From NASA-trained engineers to infrared cameras, designing modern sports footwear involves some serious attention to detail. Here’s how the top manufacturers use engineering to take bold strides in trainer design.
LimbForge helps clinicians develop 3D-printed prosthetic limbs for amputees in developing countries, creating high-quality, affordable devices that are custom made to fit individual needs. LimbForge’s prosthetics improve the lives of patients, as well as their families and communities. This small nonprofit organization is using digital-design tools and 3D printing to bring prosthetic care to the poorest regions of the world as part of a wave of innovation that’s making advanced manufacturing tools accessible to anyone, anywhere.
The manufacturing industry is experiencing unprecedented change and the convergence of design and manufacturing is creating new opportunities to reduce costs and shorten product lifecycles. Traditional supply chains are being replaced by more flexible supply networks – but only for companies that can adapt to this change. Many still struggle just to keep up with what is happening on their own shop floors. Experts at Autodesk have been working on a thoroughly modern solution that uses the power of the cloud and the Internet of Things to address the new challenge presented by what they like to refer to as the “uberization” of manufacturing.
PTC announced the unveiling of Reality Lab, a test center led by researchers who will create applications that leverage augmented, virtual, mixed, and physical realities with the purpose of improving people’s interactions with their physical environments. The lab will apply human-centered design and human-computer interaction to new technology, empowering people with more intuitive and practical computer user interfaces for managing the next generation of networked computer systems.
Most commercial aircraft currently in use are powered by turbofan engines, with a small minority powered by propeller engines. The difference between the two is straightforward; a propeller engines’ thrust comes from a difference in air pressure between the front and back of its blades, created by the rotational motion, whereas in a turbofan engine fuel is combusted under very high pressure and thrust is created by the exiting gas (as well as the spinning turbofan).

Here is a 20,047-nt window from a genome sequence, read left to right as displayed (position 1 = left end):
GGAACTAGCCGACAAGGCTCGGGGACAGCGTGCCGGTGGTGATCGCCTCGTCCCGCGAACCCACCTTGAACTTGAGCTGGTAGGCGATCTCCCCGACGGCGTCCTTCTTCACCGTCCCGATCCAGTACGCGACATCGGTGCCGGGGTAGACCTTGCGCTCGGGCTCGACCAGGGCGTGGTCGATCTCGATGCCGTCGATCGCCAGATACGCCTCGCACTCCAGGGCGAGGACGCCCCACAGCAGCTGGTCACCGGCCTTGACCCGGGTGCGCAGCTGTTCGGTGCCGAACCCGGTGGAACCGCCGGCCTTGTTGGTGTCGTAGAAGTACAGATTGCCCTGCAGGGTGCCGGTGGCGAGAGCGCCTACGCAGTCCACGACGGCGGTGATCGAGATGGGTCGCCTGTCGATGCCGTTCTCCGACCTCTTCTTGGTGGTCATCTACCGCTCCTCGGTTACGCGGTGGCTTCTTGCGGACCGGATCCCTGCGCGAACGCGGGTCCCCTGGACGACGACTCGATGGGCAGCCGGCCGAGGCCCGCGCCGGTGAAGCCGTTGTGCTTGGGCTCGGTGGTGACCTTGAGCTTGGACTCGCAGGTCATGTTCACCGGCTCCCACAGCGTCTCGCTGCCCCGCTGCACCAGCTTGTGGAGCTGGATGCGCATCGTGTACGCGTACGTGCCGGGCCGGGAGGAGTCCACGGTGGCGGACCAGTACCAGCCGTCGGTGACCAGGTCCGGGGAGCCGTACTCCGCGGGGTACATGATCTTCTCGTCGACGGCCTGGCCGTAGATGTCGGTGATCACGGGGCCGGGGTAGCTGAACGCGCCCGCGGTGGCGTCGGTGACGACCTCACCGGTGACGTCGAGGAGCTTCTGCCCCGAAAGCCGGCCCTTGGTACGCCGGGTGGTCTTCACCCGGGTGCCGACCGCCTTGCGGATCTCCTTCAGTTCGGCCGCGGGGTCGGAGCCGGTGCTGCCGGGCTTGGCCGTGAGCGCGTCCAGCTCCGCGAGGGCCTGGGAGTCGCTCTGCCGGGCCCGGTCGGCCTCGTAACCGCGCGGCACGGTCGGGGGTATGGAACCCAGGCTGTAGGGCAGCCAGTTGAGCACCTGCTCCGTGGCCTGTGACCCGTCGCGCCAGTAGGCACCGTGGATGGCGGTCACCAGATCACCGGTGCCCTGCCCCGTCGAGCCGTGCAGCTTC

Siemens announces the latest version of Simcenter 3D, its flagship environment for multi-disciplinary computer-aided engineering (CAE), with new comprehensive solutions across multiple simulation disciplines. Simcenter 3D is an advanced stand-alone CAE application for analysts and discipline experts that works with data from any CAD source. Because it is built on the Siemens NXTM platform, it also works seamlessly with NX CAD. With more enhancements than any previous release, Simcenter 3D, part of Siemens’s Simcenter portfolio of simulation and test solutions for predictive engineering analytics, looks to revolutionize how simulation engineers can help drive design direction in industries such as automotive, aerospace and industrial machinery.
Renault Sport Formula One Team has been using 3D printing within its engineering workflow since 1998 to bring designs out of minds and into testing without wasting its most precious and limited resource: time. Home to several 3D printing technologies, the team makes significant use of 3D Systems stereolithography (SLA), and has expanded the number of applications this technology serves in parallel with larger growth trends in additive manufacturing.
Making product development more accessible has been SOLIDWORKS’ mission from day one. Access to the right tools at the right time is critical to bringing ideas to market faster, more efficiently, and at a lower cost. More importantly, it’s paramount that SOLIDWORKS provides these design tools on customers’ terms. Users can be more innovative than ever. SOLIDWORKS is committed to matching their enthusiasm with the most powerful and accessible tools in the industry.
Additive manufacturing (AM) gives us tremendous freedom to create components with free-form and intricate features, direct from CAD and without the need for expensive tooling. These complex designs would be impractical, if not impossible, to produce conventionally. Additive components are often lighter, more efficient and better adapted to their application.